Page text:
JointHealth™ express   April 21, 2021

New Brunswick launches Biosimilars Initiative

New Brunswick has become the third Canadian province to implement biosimilars transition (“switch”) policy, which moves patients from certain originator biologics to the biosimilar versions. Between April 21, 2021 and November 30, 2021 in New Brunswick, both the originator biologic and biosimilar versions will be covered to allow time for patients to consult their prescribing physician and initiate the switching process. Coverage of the originator biologics will end on November 30, 2021 or on the renewal date of the patient’s special authorization approval for the originator biologic under the New Brunswick Drug Plan, whichever is sooner.

British Columbia was the first province to implement biosimilars transition policy in May 2019 and has reported that thousands of patients living with inflammatory arthritis, cancer, inflammatory bowel disease, and diabetes have been transitioned with no compromise to patient safety, effectiveness or quality of care.1

“As the leader of Canada’s largest arthritis patient organization, I hear every day about disparities in patient access to reimbursement for treatment and services they and their rheumatologist feel they need. Today’s announcement in New Brunswick ensures continued reimbursement coverage for patients who transition to a biosimilar biologic and potentially greater access to all advanced therapies for patients in need. Based on the experience in B.C. and Alberta where thousands of patients have been successfully transitioned, we encourage the New Brunswick government to work with chronic disease communities to identify where reinvestment of biosimilars savings can improve sustainability by adding new medication listings, boosting existing medicine coverage and modernizing models of care for patients,” said Cheryl Koehn, ACE Founder & President and person living with rheumatoid arthritis.

Health Canada considers “switching between authorized products to refer to a change from routine use of one specific product to routine use of another specific product. Patients and healthcare providers can have confidence that biosimilars are effective and safe for each of their authorized indications. No differences are expected in efficacy and safety following a change in routine use between a biosimilar and its reference biologic drug in an authorized indication.”2 More than 170 research studies exist looking at patients who have successfully transitioned from an originator biologic to its biosimilar biologic and show no health differences between patients.

“The key for patients transitioning to biosimilars is understanding the rationale for it and the well-established safety and efficacy of Health Canada approved biosimilars during their treatment options conversations with their specialists. To help patients in New Brunswick, ACE has the latest biosimilar information on our Biosim•Exchange.”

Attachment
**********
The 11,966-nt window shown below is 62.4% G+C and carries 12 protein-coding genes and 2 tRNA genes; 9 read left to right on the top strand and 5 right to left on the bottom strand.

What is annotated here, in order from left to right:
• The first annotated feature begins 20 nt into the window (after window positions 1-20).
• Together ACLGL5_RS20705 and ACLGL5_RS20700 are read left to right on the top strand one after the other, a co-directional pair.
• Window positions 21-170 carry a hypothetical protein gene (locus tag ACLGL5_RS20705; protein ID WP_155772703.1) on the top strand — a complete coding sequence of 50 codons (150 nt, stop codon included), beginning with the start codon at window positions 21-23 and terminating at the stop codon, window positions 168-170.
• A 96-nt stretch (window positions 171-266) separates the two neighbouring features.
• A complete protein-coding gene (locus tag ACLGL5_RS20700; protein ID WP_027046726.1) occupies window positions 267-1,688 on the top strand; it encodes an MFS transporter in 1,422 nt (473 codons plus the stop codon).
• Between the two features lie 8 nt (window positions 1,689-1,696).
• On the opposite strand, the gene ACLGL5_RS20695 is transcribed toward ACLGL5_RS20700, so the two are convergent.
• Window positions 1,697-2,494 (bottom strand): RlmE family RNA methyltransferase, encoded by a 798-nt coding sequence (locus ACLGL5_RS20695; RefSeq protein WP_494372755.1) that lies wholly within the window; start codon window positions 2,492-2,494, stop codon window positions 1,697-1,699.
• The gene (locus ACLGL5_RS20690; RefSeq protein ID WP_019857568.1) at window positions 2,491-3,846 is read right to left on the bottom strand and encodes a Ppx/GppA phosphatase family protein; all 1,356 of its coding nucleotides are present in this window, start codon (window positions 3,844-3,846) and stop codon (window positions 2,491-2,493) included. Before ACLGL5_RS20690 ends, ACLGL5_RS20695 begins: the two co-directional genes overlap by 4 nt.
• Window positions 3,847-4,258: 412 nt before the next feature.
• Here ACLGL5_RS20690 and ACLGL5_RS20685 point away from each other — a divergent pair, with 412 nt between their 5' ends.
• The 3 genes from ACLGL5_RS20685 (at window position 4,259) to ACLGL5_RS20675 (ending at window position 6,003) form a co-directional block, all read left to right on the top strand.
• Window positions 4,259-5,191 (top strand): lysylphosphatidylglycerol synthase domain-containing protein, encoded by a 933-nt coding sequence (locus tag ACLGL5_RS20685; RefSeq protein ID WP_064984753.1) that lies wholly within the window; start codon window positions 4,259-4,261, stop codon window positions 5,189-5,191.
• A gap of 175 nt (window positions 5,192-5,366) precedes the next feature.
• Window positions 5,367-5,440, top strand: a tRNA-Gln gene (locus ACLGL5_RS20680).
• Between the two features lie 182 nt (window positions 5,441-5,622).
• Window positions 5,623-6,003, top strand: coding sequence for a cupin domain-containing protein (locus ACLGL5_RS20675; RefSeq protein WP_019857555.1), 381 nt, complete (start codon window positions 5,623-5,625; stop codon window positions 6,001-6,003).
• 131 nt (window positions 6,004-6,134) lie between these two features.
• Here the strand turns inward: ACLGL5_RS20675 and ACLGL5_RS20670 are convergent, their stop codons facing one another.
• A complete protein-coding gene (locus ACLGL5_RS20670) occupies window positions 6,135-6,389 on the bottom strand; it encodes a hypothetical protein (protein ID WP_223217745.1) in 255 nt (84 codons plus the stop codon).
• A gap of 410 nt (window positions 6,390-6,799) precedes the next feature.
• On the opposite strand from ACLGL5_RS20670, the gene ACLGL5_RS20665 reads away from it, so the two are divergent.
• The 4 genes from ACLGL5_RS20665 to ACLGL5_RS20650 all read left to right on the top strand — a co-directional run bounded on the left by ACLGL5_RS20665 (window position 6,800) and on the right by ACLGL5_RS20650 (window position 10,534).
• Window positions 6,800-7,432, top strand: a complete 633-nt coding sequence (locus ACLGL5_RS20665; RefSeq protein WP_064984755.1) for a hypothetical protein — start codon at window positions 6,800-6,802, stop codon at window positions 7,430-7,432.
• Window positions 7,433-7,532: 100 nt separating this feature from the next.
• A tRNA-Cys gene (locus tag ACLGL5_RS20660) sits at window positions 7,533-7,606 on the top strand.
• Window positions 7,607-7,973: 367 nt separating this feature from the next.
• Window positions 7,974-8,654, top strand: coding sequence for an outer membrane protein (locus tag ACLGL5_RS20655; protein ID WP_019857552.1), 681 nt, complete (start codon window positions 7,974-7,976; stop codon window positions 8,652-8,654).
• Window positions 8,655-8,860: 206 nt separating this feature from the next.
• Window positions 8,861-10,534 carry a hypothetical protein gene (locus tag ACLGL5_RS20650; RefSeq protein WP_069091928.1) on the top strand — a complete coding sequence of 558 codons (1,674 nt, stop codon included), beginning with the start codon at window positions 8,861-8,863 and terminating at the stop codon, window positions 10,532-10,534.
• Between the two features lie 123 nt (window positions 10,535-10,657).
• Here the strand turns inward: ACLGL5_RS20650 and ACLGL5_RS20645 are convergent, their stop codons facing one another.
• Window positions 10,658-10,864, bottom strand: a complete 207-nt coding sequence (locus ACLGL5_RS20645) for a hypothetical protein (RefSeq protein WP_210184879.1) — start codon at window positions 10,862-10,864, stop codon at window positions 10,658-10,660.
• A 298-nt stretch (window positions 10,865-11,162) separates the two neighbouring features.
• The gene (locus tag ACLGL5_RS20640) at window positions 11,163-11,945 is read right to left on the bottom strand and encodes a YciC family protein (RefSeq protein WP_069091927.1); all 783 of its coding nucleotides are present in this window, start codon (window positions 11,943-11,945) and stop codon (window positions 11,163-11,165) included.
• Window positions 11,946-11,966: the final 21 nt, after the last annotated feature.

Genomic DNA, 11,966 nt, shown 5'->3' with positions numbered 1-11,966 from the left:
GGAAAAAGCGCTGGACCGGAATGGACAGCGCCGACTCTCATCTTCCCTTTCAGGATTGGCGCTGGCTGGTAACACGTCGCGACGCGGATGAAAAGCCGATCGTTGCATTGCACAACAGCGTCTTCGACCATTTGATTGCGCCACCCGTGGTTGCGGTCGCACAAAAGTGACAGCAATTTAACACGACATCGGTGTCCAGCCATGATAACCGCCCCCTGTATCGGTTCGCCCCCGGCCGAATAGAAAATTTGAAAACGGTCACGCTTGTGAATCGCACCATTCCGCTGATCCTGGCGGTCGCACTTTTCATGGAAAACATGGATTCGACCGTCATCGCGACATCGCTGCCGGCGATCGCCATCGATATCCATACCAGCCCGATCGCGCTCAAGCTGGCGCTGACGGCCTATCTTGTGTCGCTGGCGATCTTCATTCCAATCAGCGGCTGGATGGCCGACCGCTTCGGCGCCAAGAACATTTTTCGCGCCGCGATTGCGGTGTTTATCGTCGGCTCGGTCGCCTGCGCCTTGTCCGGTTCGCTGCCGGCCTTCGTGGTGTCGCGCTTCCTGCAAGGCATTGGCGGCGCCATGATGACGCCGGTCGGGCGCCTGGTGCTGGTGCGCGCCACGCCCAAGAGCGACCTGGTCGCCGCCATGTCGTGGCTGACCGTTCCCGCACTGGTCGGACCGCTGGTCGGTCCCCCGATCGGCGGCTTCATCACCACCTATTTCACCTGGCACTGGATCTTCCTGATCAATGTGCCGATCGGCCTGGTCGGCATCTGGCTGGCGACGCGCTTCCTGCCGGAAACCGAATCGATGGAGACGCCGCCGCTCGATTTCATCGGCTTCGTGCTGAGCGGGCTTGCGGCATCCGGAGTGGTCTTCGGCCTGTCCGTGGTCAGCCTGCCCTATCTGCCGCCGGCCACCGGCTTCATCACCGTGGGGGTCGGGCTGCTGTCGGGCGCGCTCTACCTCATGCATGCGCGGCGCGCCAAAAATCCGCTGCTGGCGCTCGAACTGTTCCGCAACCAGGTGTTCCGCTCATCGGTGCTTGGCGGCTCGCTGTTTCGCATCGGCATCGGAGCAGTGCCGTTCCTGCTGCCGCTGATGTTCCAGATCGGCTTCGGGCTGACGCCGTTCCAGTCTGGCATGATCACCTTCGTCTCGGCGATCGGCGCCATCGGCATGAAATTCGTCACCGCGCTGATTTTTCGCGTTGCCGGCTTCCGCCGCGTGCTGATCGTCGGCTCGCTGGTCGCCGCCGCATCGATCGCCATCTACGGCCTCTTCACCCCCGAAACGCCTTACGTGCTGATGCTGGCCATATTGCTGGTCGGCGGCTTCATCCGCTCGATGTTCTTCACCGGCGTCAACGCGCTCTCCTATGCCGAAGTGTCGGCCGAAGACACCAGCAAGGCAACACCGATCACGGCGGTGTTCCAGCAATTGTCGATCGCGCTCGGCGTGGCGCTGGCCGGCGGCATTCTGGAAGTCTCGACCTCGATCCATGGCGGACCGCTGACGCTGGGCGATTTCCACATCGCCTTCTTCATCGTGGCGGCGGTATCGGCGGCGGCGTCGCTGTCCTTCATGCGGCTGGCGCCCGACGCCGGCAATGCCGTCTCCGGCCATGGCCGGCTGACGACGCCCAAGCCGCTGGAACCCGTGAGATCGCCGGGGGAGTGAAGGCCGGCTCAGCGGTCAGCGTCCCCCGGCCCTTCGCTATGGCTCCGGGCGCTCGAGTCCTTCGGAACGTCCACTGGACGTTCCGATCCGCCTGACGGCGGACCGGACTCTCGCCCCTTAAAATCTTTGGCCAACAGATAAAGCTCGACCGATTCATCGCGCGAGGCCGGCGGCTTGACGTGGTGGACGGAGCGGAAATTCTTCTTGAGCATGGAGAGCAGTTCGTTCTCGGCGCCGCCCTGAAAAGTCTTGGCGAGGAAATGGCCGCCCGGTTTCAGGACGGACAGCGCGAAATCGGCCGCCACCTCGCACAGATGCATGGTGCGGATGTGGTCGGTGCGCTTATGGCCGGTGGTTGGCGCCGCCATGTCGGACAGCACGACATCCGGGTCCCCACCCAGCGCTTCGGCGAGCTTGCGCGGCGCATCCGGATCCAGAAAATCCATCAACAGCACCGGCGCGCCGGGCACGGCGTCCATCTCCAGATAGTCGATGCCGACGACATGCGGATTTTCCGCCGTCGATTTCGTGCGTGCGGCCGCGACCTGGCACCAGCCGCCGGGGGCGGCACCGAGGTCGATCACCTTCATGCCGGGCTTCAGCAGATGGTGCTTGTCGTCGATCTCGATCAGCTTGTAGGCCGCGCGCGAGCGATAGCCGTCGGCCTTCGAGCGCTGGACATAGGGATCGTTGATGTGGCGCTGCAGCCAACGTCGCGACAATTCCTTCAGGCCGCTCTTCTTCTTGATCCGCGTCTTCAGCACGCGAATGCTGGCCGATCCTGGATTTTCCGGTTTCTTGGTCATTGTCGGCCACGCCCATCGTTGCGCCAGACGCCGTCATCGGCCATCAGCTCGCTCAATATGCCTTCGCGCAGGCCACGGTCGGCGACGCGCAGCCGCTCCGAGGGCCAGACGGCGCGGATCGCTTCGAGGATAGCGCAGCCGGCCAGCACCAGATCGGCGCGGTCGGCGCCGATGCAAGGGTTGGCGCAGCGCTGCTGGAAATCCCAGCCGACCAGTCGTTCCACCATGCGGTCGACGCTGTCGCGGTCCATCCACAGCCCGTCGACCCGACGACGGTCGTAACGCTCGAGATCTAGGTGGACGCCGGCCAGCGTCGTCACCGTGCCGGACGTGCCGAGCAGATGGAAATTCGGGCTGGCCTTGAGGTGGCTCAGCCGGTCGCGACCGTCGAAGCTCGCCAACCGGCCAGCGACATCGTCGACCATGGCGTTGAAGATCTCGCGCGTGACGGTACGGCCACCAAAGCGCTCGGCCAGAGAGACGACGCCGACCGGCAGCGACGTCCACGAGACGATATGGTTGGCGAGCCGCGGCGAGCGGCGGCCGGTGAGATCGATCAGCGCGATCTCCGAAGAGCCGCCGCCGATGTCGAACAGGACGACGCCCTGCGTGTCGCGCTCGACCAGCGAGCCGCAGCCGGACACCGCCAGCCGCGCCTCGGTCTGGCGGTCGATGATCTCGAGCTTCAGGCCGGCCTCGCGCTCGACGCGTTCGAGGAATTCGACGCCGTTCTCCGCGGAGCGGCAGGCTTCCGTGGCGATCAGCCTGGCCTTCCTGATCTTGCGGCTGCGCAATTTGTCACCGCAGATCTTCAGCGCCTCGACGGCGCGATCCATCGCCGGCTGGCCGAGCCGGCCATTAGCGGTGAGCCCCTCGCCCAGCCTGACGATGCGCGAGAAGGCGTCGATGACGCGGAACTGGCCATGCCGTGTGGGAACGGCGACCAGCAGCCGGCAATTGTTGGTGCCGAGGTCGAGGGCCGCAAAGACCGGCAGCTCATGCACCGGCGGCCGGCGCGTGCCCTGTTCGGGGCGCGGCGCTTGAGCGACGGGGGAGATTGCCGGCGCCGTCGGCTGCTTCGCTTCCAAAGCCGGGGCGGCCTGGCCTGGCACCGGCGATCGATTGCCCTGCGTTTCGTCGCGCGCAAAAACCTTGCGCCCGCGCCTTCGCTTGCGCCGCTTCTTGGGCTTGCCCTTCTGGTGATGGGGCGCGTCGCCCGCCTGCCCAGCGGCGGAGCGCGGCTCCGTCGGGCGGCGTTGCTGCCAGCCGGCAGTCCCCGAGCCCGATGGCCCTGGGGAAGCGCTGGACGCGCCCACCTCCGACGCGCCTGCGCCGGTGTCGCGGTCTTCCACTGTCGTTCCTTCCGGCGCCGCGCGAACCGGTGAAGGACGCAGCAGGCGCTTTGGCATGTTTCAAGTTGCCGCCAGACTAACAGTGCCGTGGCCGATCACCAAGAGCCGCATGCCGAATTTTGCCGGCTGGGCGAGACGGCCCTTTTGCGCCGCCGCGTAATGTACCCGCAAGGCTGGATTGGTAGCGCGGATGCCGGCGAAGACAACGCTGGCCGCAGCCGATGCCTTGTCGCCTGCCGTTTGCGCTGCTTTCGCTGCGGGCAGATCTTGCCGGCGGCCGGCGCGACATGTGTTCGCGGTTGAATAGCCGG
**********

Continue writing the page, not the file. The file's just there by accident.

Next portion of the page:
New Brunswick patients who have questions about the Biosimilars Initiative can go to the New Brunswick Department of Health website or contact the NB Drug Plans:
Phone: 1-800-332-3691
Monday to Friday, 8am to 5pm

About biosimilar biologics

Biologic medicines are made from living organisms, such as living cells that have been modified using biotechnology. Because of their complexity, biologics are expensive and time consuming to develop.

Originator biologic medicines make up some of Canadian public drug plans’ (including New Brunswick’s) largest drug expenditures. A biosimilar biologic can enter the market after an originator patent expires and after a thorough review by Health Canada. Health Canada defines a biosimilar as a biologic medicine that is highly similar to a biologic medicine that was already approved for sale. There are no expected meaningful differences in efficacy and safety in the biosimilar compared to its originator biologic.3

Biosimilar biologics have been approved for use in Canada since 2009, and in arthritis since 2014. Thirty-three biosimilars are currently approved by Health Canada. Since the European Union approved the first biosimilar in 2006, the EU has approved 72 biosimilars.

Underlying Health Canada’s approach to authorizing biosimilars are the benefits to society the use of biosimilars can bring to patients and the health care system. Biosimilars can be used for the same therapeutic aim as their originator and offer an opportunity to reduce spending on more costly originators. Because biosimilars are produced post-patent, biosimilar manufacturers do not have the same costs to bring the product to market and can therefore offer it at a lower price.4 These savings may be reinvested into improving the healthcare system for Canadians.

Even though less expensive, Health Canada-approved biosimilars are proven to be as safe and effective as their originators, the uptake in Canada of biosimilars continues to be very low. The Canadian Government’s Patented Medicine Prices Review Board has estimated that private and public drug plans across Canada could save from $332 million to $1.81 billion in the third year following biosimilar entry across a portfolio of products.5

References - 2nd look:
1B.C. Ministry of Health: Biosimilars Initiative Switch Data
2Health Canada Fact Sheet on Biosimilars: Switching
3Health Canada Fact Sheet on Biosimilars
4Canadian Agency for Drugs and Technologies in Health (CADTH): Biosimilar Drugs: Your Questions Answered
5Patented Medicines Prices Review Board. Potential Savings from Biosimilars in Canada. Date modified: 2018-02-05